Flexural-dipole sonic logging has been widely used as the primary method to measure formation shear slowness because it can be applied in both fast and slow formations and can resolve azimuthal anisotropy. The flexuraldipole waveforms are dispersive borehole-guided waves that are sensitive to borehole geometry, mud and formation properties, and therefore the processing techniques need to honor the physical dispersive signatures to obtain an accurate estimation of shear slowness. Traditional processing techniques are based on either a modeldependent method, in which an isotropic model is used as a reference to compensate for the dispersion effect, or a model-independent method, which optimizes nonphysical parameters to fit a simplified model to the field dispersion data extracted in the slowness-frequency domain. Many methods often require inputs such as mud slowness, frequency bandpass filter, or an initial guess of formation shear. Consequently, these methods often fail to interpret the dispersion signature properly when those inputs are inaccurate or when the waveform quality is poor due to downhole logging noises. The users must manually tune the processing parameters and/or choose different methods as a workaround, which causes extra time and effort to obtain the result hence imposes a significant challenge for automating sonic shear interpretation.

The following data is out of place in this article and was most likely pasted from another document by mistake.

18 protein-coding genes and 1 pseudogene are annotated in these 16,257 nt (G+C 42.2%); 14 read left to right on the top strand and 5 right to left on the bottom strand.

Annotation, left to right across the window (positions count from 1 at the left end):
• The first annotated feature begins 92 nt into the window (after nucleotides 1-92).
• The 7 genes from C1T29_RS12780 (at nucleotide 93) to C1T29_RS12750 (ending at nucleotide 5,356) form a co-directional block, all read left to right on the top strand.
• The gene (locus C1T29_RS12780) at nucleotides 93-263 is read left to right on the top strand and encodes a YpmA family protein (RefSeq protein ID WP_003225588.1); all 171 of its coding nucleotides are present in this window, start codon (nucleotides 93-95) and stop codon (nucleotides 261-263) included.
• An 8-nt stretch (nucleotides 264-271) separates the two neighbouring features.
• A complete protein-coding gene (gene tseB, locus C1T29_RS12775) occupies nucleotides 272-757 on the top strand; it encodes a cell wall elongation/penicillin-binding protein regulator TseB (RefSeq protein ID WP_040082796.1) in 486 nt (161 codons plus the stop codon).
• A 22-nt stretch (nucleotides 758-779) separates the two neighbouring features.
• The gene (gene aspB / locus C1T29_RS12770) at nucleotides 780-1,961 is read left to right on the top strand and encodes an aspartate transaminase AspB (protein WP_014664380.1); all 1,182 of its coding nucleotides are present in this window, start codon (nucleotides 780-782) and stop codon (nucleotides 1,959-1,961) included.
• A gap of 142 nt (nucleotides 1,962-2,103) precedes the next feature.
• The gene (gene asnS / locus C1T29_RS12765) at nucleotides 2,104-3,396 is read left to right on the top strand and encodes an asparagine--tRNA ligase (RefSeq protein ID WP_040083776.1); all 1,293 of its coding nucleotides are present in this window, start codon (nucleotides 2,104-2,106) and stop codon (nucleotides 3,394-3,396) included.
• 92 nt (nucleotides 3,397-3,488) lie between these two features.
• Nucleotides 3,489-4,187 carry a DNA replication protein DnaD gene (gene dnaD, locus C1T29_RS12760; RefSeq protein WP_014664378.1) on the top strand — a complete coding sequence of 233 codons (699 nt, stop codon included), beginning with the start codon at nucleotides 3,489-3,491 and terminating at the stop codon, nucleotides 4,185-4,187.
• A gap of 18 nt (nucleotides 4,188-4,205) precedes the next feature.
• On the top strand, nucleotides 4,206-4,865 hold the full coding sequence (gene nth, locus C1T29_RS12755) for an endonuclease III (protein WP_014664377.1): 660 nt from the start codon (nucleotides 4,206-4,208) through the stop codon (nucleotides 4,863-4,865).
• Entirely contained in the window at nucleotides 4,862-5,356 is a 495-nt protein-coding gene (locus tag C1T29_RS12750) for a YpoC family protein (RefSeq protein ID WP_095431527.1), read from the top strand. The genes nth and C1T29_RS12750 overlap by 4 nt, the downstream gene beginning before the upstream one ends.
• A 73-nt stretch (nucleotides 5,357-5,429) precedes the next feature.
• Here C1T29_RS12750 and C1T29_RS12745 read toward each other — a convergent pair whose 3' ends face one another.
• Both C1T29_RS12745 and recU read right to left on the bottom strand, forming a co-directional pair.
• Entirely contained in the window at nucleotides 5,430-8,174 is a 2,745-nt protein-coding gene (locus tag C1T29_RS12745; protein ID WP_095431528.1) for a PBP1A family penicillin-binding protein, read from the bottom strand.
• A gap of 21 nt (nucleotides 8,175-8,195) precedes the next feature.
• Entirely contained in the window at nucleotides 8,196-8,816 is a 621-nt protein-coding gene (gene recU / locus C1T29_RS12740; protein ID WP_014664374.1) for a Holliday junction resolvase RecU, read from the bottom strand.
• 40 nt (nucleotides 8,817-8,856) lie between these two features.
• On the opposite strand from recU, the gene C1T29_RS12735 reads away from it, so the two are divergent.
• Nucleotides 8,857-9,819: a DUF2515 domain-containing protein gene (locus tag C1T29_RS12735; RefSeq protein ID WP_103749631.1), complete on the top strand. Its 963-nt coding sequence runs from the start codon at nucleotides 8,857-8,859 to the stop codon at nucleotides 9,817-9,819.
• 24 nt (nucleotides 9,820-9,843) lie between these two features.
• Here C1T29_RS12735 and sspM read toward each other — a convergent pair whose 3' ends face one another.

We develop a physics-driven machine learning-based method for enhancing the interpretation of borehole sonic dipole data for both wireline logging and loggingwhile- drilling. Extensive synthetic databases (i.e., lookup tables) are generated from an anisotropic root-finding mode-search routine and used to train neural network models as accurate and efficient proxies. Those neural network proxies can be used for real-time sensitivity analysis and performing inversion to the measured sonic dipole dispersion data to estimate relevant model parameters with associated uncertainties. Alternatively, various machine learning methods can also be developed based on the generated training dataset and that can be used for inferring relevant model parameters with uncertainties from the field data directly. We introduce how these trained models can be used to enhance the labeling and extraction of different dispersion modes. We developed a new method that outperforms previous modeldependent and model-independent approaches because the new method introduces a mechanism to constrain the solution with physics that also has the capability to incorporate more complicated physical dispersion signatures.
This new method needs neither prior information such as mud slowness and formation shear slowness, nor any tuning parameter to be played by the user. It also paves a way to automatically identify different anisotropy mechanisms such as intrinsic, layering, stress, or fractures. This leads to significant progress toward automated sonic interpretation.
The algorithm and workflow have been tested on field data for challenging borehole and geological conditions and compared with traditional flexural-dipole processing techniques with great success.